Pages will hold all your beautifully written content, videos, and images. They are all about hierarchy — you need to tell the reader where to look first and where to look after that. The title should be an H1, or the biggest text element on the page. Your subtitles should be H2, the subtitles of those sections H3, and so forth.
Make sure to have a shallow site structure, meaning you shouldn't have to click too many times to get to each page. There should be two or three navigation clicks at most to get to the content the user is looking for.
Site Structure: Do Your Research
Taking the time to research keywords and your competition will allow you to further optimize your site structure. You'll not only get a first-hand look at what's working for others or attracting visitors, but you'll also get valuable insight into how you can improve your site to better serve your user's needs.
What Matters to Your Business in Terms of Terms?
Keyword research is the process of finding and analyzing what words are being typed (or spoken) into search engines and using them to your advantage. It tells you what your audience cares about. Keyword research is also less about the literal word since search engines are becoming smarter and can tell intention even if the correct wording isn't used. It's so important because of site structure hierarchy. Keywords will tell you the general topics that your users are searching for as well as a topic’s popularity.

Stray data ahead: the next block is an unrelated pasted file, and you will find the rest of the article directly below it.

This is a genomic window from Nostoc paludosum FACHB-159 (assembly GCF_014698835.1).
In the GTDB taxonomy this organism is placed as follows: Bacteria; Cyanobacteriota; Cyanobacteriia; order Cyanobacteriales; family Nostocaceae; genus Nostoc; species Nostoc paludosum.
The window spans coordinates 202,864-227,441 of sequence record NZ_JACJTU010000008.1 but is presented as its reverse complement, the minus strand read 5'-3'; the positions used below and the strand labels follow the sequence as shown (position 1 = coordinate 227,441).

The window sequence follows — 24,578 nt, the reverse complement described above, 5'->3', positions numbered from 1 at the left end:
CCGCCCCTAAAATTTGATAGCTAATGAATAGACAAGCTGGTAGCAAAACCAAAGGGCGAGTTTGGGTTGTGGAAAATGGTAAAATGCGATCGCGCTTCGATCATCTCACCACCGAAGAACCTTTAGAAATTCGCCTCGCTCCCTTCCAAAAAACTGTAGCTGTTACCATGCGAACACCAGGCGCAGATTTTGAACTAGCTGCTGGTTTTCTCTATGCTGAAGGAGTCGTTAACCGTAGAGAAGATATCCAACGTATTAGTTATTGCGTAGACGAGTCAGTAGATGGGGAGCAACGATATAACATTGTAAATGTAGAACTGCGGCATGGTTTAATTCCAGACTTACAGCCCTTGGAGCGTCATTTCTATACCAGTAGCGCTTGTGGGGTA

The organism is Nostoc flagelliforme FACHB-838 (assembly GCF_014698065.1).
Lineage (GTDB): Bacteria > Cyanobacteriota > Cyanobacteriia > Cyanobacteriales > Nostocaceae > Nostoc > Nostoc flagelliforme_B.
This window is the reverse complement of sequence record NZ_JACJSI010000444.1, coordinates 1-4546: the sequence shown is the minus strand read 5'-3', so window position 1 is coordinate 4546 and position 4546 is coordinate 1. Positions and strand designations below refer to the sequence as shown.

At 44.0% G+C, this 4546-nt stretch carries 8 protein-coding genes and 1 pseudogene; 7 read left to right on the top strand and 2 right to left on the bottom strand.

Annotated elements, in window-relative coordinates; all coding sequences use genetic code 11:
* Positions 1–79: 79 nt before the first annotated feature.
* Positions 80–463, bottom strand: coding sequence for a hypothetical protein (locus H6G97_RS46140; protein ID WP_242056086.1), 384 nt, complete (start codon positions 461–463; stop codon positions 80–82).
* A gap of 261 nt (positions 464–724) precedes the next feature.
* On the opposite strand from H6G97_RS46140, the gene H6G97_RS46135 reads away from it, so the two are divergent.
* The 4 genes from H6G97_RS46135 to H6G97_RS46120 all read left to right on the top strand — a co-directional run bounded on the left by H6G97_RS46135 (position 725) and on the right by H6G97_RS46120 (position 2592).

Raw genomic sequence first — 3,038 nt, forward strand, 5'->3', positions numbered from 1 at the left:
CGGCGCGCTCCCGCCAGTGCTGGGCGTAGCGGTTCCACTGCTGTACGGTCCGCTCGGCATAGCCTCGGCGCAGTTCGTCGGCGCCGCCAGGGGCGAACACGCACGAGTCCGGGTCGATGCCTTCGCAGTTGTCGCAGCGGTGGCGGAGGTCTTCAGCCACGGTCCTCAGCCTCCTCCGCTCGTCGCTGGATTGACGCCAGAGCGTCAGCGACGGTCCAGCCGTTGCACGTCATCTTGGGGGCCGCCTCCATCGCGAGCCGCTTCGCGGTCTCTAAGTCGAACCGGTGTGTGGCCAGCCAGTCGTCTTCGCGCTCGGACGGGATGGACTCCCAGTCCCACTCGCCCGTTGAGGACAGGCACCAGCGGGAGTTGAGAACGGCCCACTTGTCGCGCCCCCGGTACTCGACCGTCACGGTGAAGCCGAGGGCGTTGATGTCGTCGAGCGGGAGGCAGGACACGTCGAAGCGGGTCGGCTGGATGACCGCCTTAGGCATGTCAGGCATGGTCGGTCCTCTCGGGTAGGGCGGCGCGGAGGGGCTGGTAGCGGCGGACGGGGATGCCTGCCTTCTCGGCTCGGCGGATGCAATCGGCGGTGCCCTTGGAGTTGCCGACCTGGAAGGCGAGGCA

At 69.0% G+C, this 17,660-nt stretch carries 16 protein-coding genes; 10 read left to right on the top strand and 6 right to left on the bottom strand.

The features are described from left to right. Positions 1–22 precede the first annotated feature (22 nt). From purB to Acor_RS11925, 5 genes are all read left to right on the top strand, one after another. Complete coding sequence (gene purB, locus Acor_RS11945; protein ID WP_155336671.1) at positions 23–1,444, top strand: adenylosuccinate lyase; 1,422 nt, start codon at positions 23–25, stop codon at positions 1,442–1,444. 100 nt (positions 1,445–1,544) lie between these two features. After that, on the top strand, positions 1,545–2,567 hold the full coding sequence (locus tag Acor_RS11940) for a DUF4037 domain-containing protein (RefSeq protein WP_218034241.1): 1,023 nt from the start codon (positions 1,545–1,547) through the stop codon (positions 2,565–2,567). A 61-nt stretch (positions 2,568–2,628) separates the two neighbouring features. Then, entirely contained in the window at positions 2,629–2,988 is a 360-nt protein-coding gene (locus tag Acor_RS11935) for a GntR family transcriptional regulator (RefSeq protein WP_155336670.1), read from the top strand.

Check out your competitors' sites to discover what's working for them and how you might be able to use some of the lessons learned on your own site. Ask yourself these questions:
- What is their site structure like?
- What can you be inspired by from their site?
- What are they doing wrong that you do not want to repeat?
- What changes would you make as a user? As a company?
- What are they prioritizing in their hierarchy?
- Does this feel like a “good” or “bad” site to you as a user?
After reflecting on the competition, it should help you assess your own site. It’s a great idea to look at competitors for research, inspiration, and potential changes.
How to Use Keywords and Competitor Research for SEO
- Make a list of relevant topics for your business.
- Transfer these topics into keywords.
- Try out related search terms.
- Try out longer phrases surrounding these terms.
- Double-check the competition — how high is your competition ranked for these keywords?
- Use a keyword tool like Google AdWords Keyword Planner or SemRush.
Now that you understand the many ways site structure impacts SEO, it's time to reassess your site structure (or if you are just starting now, build a strong foundation). You learned how search engines work and the best practices for optimizing your site structure for them.
The big takeaway is that site structure plays an important role in SEO. Remember, after spending time and effort writing great content, you want Google and your users to be able to find it!